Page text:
Such an alliance has precedence, Jaffe said, citing the International Space Station and the International Thermonuclear Experimental Reactor, an energy project in France that seeks to build an experimental nuclear fusion reactor to produce carbon-free energy. It involves the U.S., the European Union, Russia, China, India, South Korea, and Japan—“countries that don’t typically cooperate on anything,” he said.
“One of the reasons that ITER enjoys this broad international collaboration is there’s a recognition that if that technology comes to fruition, it has literally revolutionary effects for human civilization,” said Jaffe, whose own team includes Mankins and members of NASA and the Department of Defense. “Space solar is similar, although it has the added benefit of global distribution.”
Solaren has been working on its own solar power satellite since at least 2009, when it signed an agreement with Pacific Gas and Electric in San Francisco to provide it with energy from space by this year. Spirnak said the date has been postponed as he continues to raise funding. In the meantime, he declined to reveal details of Solaren’s design.
“Most of our competitors are countries, not companies,” Spirnak said. “They have infinite resources, so I don’t want to help them. To us, this is business. It’s a competition. We’re here to make money for our investors.”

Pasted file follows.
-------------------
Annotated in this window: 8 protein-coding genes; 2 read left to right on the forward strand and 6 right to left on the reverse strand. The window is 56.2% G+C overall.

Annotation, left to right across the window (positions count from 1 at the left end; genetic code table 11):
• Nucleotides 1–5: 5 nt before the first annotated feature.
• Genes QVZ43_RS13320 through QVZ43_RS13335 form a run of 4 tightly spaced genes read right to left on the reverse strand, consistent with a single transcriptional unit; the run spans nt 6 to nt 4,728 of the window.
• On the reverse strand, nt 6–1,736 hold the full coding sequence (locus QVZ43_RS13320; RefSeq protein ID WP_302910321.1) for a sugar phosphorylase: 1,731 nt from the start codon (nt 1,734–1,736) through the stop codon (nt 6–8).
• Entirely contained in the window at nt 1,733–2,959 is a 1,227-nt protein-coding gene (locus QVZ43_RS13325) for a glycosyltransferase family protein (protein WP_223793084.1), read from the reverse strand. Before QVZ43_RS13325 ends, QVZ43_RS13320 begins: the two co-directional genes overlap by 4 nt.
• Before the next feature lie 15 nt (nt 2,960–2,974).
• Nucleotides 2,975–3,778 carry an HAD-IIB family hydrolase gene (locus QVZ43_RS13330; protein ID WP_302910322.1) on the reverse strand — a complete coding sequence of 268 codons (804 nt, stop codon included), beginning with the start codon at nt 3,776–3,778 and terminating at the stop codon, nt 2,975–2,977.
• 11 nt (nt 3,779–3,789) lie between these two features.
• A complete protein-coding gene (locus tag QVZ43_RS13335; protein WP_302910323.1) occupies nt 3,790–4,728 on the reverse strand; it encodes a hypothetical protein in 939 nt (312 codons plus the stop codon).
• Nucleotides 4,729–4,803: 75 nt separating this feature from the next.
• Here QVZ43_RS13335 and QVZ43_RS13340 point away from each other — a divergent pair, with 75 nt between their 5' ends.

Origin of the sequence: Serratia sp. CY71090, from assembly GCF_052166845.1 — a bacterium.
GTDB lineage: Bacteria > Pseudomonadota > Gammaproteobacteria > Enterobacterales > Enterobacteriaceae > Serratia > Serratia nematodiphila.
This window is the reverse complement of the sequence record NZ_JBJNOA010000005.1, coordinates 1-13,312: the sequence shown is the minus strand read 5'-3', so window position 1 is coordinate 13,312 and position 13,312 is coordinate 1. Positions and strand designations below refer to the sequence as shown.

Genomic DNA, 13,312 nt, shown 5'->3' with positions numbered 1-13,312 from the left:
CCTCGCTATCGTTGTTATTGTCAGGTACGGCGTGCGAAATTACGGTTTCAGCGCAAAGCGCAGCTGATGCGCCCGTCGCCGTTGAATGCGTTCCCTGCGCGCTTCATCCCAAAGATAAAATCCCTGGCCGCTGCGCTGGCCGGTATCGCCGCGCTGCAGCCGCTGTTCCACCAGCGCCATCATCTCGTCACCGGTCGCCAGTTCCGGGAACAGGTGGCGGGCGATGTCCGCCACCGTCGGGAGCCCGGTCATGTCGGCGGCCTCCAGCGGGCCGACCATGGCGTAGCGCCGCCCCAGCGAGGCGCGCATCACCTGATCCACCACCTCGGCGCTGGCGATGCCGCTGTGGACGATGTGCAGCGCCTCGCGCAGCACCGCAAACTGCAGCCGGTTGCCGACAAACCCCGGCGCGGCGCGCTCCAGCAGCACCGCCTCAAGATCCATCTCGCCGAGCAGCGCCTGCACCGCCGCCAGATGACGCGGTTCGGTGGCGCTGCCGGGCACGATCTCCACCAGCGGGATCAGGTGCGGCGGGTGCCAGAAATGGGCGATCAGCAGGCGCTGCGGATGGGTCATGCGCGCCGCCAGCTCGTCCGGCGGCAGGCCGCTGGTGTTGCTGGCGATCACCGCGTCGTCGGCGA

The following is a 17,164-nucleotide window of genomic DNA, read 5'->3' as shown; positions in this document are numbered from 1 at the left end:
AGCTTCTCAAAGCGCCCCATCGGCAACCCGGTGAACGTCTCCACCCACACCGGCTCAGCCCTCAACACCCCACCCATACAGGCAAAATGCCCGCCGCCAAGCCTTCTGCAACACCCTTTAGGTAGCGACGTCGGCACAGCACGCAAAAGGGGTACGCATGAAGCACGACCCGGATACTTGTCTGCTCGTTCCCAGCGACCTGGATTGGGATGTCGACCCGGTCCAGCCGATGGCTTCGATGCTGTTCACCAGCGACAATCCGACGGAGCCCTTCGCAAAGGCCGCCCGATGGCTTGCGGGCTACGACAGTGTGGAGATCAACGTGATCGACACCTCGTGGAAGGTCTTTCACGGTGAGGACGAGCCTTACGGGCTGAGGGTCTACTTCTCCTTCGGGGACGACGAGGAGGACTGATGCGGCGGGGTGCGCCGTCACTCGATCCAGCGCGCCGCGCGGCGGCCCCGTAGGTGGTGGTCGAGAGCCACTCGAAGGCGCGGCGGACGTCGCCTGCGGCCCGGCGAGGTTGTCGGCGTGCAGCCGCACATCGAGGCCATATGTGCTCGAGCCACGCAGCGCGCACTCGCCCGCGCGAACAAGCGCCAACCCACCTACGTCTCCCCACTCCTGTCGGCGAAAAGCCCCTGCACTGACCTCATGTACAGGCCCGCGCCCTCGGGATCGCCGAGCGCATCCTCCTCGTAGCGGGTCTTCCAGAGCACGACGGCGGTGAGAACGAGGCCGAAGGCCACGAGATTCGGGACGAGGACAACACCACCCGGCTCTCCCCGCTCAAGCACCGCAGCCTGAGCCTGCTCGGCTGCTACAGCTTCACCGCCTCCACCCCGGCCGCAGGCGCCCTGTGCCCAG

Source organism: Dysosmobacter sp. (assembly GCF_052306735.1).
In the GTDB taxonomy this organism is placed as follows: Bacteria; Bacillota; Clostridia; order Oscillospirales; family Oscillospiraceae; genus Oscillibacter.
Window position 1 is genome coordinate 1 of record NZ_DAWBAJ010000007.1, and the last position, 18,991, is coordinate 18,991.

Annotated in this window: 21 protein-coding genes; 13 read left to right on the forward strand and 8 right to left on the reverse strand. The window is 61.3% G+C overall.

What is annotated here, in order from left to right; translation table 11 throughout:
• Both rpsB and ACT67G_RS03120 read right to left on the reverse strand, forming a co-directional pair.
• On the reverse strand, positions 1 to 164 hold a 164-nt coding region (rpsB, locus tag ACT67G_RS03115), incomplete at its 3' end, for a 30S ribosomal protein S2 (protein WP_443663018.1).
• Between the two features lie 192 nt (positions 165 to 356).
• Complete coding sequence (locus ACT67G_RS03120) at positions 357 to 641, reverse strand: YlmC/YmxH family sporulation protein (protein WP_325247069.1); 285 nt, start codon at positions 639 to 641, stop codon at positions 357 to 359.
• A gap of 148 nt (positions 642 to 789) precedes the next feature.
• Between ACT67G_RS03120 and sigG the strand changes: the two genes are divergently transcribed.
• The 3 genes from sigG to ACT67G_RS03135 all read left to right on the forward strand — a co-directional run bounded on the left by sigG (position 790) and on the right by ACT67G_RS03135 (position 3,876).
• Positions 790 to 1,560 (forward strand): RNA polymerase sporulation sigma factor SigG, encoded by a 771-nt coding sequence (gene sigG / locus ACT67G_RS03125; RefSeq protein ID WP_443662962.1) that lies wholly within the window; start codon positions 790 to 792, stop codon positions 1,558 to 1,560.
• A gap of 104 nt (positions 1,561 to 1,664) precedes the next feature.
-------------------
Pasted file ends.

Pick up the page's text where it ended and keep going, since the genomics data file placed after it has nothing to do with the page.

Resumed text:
The stakes are high. “With space solar power, we’re tapping into literally a multi-trillion-dollar market,” he said.
China, Japan, and the United Arab Emirates might be first to send a solar power satellite to space because of their interest and efforts, Jaffe said, “but we would almost certainly see it coming.” China is reportedly planning to build a solar power station in space, while scientists in Japan conducted a successful wireless power demonstration on the ground last year. Also, the UAE, in an apparent bid to stay in the energy business after oil dries up, is doing a space solar financial analysis, with a “course forward” to be announced this summer, said Jaffe, who participated in a technical assessment of space solar in the UAE with other experts on the subject earlier this year.
Yet Jaffe warned that a “Sputnik moment” could occur, referring to the Soviet Union’s 1957 launch of the first artificial satellite to orbit the Earth.
“When Sputnik was launched, it came as a shock to the U.S. and resulted in a lot of investment being put in science and math education and ultimately led to the moon landing and other endeavors that we achieved in space,” he said. “While of course we could always wait for such a time, there’s a lot of benefit [if] we lead rather than [try] to play catch-up later.”